By Chris Rossini
We've all seen the FDIC sign at the bank. Perhaps we've never read it all the way through, like the part about "faith," but we're aware that there's "insurance" from the government should our bank head into the land of Lehman.
Why is that sign there? And what's going on behind the curtain?
Well, since we do not have a monetary system of sound money and honesty, there has to be some kind of assurance for depositors in order to part with their hard earned money. That FDIC sign basically says: "Go ahead, your money is safe here. No need to pay attention to this bank. No need to keep an eye on what it's doing, or who it's lending to. Just make your deposit and walk away."
That's virtually what every American does too. Put the money in, and walk away. Is your money there any time you want it? Well, most people think so. Is it really there? No, of course it's not there.
We're forced to live in a "fractional-reserve" monetary system. In other words, banks only keep a fraction of the deposits that are entrusted to them, and lend out the rest at interest.
Sure, you can withdraw some of your money whenever you want...the keyword being some. Don't even think about withdrawing large amounts though. By law, the bank must report you to the government for such suspicious behavior. Withdrawing large sums of your own money is a no-no in the land of the free.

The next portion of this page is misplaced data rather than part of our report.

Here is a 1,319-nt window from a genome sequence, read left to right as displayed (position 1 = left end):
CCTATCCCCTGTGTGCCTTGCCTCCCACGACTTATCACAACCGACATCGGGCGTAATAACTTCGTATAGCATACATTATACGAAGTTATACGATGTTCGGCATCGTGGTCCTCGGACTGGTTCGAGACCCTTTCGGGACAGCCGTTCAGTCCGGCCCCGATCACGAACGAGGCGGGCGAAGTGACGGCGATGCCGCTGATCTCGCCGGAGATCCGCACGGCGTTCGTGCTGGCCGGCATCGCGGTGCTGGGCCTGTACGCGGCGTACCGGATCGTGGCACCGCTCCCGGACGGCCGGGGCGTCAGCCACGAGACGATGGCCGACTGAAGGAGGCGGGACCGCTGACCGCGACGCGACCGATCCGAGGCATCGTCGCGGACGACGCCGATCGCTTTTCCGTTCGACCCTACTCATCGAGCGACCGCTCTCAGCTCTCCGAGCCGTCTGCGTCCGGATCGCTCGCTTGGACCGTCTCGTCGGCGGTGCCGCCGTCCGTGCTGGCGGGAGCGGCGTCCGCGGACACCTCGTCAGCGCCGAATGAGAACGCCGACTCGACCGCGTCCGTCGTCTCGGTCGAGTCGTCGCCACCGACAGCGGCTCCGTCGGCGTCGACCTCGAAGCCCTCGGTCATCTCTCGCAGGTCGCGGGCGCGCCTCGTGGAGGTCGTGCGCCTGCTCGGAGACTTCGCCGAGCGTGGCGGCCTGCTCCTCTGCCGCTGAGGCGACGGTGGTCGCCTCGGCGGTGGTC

What about that FDIC sign though? How legit is it?
Well, it should not come as a surprise to you, but it's all smoke and mirrors. Simon Black tells us:
Last week the FDIC released its annual financial statements, giving the public a glimpse into the financial condition of the organization responsible for backing up the entire US banking system. [...]
By the way, part of being forced to live in a fractional-reserve system is that you have to deal with "financial crises". It's baked in. Central planners can't possibly manage something as complex as an entire economy. A financial crisis is basically economic law asserting itself and smacking back those arrogant PhD's. Unfortunately, the vast majority of people get economically hammered during a financial crisis, because they trust the PhD's.
With sound money, and honest banking, the idea of a financial crises that engulfs almost all of the population would be unheard of. We're not there yet. The PhD's must suffer their coup de grace first.
That little sign at the bank? It's only there to make you feel comfortable about putting your earnings into a system run by central planners. That's it. Even FDIC admits that they can't bail everyone out.
The great economist Murray Rothbard summed up the deceit known as "deposit insurance" perfectly:
"Deposit insurance" is simply a fraudulent racket, and a cruel one at that, since it may plunder the life savings and the money stock of the entire public.
It wouldn't be the first time that people were swindled by their government, and unless we move to sound money and no central bank, it won't be the last.